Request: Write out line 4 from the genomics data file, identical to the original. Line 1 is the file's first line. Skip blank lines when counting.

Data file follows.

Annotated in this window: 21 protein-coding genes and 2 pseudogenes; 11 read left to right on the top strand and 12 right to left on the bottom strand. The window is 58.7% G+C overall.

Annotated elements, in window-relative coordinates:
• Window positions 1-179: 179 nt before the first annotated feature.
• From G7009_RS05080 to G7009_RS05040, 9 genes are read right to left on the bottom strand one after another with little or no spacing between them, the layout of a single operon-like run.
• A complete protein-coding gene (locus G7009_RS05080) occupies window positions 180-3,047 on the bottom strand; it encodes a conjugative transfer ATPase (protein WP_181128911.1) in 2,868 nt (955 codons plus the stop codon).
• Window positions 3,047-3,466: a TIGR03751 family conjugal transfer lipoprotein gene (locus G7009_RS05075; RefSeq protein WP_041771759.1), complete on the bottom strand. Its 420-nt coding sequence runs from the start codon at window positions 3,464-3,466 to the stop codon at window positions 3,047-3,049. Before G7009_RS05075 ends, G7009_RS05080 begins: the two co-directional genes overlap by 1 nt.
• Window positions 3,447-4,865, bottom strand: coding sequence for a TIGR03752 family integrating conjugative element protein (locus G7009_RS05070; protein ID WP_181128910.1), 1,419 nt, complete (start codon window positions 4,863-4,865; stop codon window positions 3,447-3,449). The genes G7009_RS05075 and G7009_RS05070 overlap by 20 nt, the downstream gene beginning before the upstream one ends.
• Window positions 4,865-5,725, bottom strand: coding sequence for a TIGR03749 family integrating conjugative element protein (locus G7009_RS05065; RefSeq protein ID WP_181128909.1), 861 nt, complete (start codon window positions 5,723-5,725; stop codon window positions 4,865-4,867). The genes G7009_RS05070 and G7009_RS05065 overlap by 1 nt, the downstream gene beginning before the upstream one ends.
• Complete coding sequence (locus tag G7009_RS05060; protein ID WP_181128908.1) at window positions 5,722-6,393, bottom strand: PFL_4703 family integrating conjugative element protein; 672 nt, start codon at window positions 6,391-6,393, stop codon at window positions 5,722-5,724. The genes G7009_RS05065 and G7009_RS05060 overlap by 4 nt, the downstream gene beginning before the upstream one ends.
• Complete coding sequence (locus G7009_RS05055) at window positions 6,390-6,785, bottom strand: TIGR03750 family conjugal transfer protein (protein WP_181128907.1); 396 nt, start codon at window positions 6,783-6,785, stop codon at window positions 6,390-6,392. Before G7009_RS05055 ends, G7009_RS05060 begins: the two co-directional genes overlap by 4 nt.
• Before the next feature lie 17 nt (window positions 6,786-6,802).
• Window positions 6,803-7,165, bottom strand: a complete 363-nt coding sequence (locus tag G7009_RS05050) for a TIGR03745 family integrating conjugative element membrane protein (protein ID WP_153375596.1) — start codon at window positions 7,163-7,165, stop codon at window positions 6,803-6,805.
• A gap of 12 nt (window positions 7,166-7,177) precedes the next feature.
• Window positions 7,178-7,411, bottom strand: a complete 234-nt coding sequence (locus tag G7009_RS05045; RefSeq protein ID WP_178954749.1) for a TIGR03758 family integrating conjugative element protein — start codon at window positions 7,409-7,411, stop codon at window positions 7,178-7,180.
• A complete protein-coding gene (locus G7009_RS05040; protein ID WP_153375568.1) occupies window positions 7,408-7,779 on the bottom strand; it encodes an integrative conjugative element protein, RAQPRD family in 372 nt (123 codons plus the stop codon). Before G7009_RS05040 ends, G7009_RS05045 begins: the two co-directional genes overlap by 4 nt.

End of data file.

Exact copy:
• From G7009_RS05080 to G7009_RS05040, 9 genes are read right to left on the bottom strand one after another with little or no spacing between them, the layout of a single operon-like run.